Dylan Walsh and Dylan Baker Secretariat Interviews
Secretariat ran like no other ____________ ran.
Dylan Walsh: "Oh, I think so. I think some of the same things that were going on then are going on now. I think there was a kind of moral confusion in '73 - when is there not? - but I mean I think there is now, too. I think people get sick of...people are so tired of politics and how it all just gets bogged down, something about a horse that gets gets out on the track and just run like the wind - there's something beautiful about that. And we can all embrace it because it's not people. We're sick of ourselves, you know? But there's something about a horse and the beauty of it, and this thing would just get out there and it had this great personality for one thing but then it just ran like no other horse ran. There's just something simple in its nature."
I was shocked to hear that her husband didn't support her in real life.
Dylan Walsh: "Well, he did. You know, in the movie I play him and in the movie because it's a story we sort of push that a little bit further than maybe it really happened. I think the point is that it was a male-dominated sport. In 1973, whether it's sports or whatever you were doing women, unfortunately, were in general expected to take care of the kids and do the laundry, and we all know that. So this was a great character to play because in a small way, he's a bit of the villain. Not really, because he was a good man - he was a great man - but I think it was tough. '73, the horse wins the Triple Crown, it's also the year they split up. And it tells you a lot about what was going on and certain kind of attitudes and chauvinism that was going on, and how hard it was to change. But in the movie, in the movie now, the character sort of has to come around by the end. So it was a fun arc to play."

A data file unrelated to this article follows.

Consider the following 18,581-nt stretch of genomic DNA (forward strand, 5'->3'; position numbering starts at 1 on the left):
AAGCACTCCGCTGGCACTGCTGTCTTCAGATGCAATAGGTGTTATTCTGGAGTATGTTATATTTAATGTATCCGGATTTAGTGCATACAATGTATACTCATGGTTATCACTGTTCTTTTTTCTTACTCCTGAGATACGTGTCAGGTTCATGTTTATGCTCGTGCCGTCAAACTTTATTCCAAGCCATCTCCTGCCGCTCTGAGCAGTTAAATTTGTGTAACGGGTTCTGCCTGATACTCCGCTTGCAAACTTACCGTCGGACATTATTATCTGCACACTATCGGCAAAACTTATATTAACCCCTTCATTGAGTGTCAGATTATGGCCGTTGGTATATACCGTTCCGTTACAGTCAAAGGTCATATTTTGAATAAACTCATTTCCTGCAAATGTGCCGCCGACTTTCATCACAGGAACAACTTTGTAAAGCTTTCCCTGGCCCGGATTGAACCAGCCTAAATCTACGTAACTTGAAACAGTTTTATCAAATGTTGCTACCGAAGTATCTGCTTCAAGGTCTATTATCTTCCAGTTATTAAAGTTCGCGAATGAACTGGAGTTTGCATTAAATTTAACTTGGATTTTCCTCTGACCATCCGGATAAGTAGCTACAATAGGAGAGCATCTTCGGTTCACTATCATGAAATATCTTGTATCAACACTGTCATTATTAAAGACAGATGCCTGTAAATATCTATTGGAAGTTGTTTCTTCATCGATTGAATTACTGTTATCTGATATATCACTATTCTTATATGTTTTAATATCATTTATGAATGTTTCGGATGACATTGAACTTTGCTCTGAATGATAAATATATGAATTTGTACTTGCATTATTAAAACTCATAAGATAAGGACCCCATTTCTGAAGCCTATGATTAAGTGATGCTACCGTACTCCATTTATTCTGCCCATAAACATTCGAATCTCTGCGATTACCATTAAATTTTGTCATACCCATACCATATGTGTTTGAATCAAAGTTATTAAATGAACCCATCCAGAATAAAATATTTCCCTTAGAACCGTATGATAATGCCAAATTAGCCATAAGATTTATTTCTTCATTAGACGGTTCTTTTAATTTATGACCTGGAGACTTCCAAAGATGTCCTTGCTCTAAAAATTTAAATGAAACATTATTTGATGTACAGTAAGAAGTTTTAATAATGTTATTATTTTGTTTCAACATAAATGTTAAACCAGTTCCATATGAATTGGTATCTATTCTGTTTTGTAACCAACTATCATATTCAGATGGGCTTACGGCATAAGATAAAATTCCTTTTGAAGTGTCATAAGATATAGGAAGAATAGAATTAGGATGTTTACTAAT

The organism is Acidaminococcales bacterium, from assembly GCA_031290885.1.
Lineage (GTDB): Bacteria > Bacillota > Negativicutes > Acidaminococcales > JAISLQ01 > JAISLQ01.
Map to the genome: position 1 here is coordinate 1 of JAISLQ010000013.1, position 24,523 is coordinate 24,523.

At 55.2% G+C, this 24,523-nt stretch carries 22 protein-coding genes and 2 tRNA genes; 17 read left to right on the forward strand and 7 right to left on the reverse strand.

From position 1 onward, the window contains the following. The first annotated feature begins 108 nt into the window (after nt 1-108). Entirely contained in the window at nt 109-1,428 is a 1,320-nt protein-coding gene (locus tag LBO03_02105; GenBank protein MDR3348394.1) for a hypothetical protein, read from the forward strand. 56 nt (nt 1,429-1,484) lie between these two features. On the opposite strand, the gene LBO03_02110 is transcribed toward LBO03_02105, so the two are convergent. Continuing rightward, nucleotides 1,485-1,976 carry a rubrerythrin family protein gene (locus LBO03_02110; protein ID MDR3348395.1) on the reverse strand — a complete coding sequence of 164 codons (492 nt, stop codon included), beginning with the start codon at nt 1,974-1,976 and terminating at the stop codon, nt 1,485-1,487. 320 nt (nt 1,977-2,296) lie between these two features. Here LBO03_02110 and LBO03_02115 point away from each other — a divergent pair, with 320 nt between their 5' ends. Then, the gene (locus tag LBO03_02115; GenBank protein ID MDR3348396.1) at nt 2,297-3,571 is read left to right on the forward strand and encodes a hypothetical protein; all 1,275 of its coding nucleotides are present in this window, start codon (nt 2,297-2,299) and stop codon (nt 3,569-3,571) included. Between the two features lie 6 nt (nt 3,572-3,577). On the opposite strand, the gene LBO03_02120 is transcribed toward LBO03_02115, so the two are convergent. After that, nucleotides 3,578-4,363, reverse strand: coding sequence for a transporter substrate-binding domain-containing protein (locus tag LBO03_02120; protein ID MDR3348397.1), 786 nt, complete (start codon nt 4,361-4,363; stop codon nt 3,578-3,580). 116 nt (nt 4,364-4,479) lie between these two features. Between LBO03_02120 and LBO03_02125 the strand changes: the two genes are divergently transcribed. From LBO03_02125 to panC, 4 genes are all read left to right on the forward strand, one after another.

Dylan Baker: "Oh, this was my time. I mean I would say my family, we always stopped everything for the Kentucky Derby Saturday and watched on the TV. Kind of got together and we would cut up all the names and put them in a hat and pick out different ones. And if your's was the winner, it was very exciting. But with Secretariat, there was a little something special about that horse. You watched him in that and you watched him in the Preakness so by the time the Belmont Stakes, it just was the most exciting day of racing that I can remember. And the fact that he won it so decisively, it was pretty amazing."
So when you were offered a chance to play a part in the story, you had to leap at it.
Dylan Baker: "Oh yes, very much. But of course getting a chance to play Diane Lane's brother was not so bad either, let me tell you."
It's kind of funny to me that the men in this story do not really support. That's very interesting to find out she had to brave this by herself.
Dylan Baker: "You can talk to the actual Penny Chenery. She'll tell you it was hard for her to be able to get done what she got done."
Did you pick her brain before you started on this?
Dylan Baker: "Actually during filming we got to hang out a little bit and I always talked to her, especially about as I was playing her brother - Hollis Chenery - I was very interested in their relationship. He seemed like he was a very intelligent guy. He actually, I've got to remember the guy who said he thought he was the most intelligent guy he ever worked with. So he was a fascinating guy, but he didn't think that he or Penny belonged in the horse business - but Penny proved him wrong."
Why should people see Secretariat?
Dylan Baker: "To me it's kind of like an Apollo 13 in that, 'Oh, I hope that they get back.' There's something about this movie that you're pulling for this horse so much. And it brought a nation together then and I think it should bring the nation together in the movie theater this time."
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